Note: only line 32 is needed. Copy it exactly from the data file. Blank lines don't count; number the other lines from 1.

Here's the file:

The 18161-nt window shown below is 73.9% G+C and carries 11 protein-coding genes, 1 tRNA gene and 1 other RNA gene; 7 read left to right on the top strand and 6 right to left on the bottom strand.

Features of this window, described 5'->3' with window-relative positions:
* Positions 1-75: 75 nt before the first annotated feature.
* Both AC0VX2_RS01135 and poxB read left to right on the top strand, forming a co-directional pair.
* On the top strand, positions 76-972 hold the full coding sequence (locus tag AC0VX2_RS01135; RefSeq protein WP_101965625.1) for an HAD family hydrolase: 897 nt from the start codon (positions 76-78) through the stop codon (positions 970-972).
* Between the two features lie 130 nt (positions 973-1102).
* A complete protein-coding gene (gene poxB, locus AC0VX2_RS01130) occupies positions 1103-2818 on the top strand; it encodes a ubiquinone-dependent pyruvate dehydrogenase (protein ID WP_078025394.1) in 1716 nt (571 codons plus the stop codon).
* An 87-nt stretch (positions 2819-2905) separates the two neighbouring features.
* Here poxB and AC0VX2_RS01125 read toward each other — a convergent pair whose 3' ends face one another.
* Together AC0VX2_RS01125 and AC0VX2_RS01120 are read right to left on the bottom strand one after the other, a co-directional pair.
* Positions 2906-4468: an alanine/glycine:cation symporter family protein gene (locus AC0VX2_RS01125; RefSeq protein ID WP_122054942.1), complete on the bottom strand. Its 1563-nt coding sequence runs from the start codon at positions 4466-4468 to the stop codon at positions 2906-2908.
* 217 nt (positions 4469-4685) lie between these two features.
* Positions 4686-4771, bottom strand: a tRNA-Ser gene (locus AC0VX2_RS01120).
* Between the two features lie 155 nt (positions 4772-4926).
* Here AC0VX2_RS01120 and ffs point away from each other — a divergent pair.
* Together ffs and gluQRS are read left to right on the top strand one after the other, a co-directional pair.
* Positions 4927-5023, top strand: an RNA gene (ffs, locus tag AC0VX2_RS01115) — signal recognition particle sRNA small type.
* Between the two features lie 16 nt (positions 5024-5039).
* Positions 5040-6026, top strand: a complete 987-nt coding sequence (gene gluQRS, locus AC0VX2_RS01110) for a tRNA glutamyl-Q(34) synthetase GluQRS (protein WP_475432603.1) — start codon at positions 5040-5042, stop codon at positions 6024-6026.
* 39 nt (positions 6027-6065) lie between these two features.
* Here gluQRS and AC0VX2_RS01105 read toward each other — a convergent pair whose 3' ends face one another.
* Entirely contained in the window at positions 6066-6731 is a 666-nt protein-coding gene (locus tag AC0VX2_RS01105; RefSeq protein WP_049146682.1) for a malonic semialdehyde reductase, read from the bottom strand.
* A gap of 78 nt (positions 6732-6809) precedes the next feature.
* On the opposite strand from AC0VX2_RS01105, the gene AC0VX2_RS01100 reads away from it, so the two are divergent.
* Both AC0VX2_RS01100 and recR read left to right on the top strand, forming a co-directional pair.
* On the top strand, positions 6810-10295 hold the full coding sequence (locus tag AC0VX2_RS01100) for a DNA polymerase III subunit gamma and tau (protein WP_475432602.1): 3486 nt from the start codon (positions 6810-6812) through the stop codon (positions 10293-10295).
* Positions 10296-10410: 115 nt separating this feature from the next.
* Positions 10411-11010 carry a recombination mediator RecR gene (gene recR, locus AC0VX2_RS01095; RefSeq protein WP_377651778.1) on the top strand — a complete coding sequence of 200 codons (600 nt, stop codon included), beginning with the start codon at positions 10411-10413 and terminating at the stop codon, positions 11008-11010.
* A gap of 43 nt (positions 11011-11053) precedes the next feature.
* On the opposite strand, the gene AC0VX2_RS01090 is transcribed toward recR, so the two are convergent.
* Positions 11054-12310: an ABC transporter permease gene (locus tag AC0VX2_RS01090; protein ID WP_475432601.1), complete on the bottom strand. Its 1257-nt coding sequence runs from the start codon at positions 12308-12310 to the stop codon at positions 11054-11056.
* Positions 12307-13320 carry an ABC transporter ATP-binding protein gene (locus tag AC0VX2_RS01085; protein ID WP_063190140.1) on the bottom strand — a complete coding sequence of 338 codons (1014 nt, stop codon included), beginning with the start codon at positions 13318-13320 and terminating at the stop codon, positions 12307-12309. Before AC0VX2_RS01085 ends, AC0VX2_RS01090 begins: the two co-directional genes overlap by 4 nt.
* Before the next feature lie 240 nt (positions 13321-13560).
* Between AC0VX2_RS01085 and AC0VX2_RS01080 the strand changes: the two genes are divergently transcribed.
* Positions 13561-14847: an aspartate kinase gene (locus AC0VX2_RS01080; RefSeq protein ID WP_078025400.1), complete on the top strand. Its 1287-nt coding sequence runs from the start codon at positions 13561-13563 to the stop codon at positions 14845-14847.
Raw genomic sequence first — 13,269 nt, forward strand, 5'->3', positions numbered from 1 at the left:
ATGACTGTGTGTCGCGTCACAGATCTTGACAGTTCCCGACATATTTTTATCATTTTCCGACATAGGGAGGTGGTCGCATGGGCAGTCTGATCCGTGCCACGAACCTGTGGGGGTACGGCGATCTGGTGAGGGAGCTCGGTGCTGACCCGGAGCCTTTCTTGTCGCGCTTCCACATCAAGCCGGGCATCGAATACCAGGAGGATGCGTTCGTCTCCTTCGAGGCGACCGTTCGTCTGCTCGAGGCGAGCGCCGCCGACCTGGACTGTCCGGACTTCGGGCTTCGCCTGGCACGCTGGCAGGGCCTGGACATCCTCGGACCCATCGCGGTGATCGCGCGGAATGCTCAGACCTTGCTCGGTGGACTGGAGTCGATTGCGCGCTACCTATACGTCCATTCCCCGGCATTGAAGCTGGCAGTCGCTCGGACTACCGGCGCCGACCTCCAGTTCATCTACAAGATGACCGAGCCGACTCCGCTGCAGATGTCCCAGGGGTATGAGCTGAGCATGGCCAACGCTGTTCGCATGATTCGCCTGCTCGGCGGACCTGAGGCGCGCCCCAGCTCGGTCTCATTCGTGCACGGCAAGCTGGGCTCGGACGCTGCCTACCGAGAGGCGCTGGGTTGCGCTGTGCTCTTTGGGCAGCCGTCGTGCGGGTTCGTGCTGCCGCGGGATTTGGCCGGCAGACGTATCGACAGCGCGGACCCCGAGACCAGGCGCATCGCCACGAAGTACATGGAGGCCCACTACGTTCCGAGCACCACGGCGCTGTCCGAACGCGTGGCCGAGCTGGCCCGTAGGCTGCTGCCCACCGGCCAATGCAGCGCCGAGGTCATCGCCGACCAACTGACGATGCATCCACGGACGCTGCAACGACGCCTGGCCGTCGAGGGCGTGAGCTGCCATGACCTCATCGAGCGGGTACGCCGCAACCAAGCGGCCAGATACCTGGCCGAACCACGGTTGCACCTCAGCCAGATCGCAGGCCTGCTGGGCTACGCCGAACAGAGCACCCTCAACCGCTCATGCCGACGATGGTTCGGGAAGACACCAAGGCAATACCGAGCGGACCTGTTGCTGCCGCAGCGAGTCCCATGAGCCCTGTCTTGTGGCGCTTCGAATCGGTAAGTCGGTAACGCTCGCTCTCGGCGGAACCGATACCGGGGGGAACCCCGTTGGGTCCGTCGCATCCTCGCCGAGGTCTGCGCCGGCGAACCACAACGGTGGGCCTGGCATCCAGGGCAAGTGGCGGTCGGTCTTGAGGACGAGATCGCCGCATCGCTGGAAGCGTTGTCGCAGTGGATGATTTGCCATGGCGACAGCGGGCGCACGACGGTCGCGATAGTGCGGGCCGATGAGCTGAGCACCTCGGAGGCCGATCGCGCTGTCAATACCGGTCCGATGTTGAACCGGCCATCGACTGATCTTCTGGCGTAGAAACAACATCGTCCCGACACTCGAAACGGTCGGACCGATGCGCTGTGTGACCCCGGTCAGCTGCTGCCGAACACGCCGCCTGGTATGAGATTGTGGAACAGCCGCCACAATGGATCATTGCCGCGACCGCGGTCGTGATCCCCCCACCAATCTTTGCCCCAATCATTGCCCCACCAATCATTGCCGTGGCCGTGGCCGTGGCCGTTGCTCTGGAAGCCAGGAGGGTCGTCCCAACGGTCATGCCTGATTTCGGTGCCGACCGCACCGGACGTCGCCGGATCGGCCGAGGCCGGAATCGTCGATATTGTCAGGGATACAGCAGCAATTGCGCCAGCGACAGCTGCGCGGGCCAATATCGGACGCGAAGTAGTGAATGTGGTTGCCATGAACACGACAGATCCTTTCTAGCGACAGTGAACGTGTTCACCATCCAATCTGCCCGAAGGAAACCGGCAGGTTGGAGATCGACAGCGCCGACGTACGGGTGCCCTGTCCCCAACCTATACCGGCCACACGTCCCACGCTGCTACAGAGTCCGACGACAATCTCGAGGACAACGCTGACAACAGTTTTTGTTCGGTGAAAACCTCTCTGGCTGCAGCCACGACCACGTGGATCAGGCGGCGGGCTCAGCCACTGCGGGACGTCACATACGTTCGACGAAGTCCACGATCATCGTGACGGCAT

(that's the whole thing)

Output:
* Positions 12307-13320 carry an ABC transporter ATP-binding protein gene (locus tag AC0VX2_RS01085; protein ID WP_063190140.1) on the bottom strand — a complete coding sequence of 338 codons (1014 nt, stop codon included), beginning with the start codon at positions 13318-13320 and terminating at the stop codon, positions 12307-12309. Before AC0VX2_RS01085 ends, AC0VX2_RS01090 begins: the two co-directional genes overlap by 4 nt.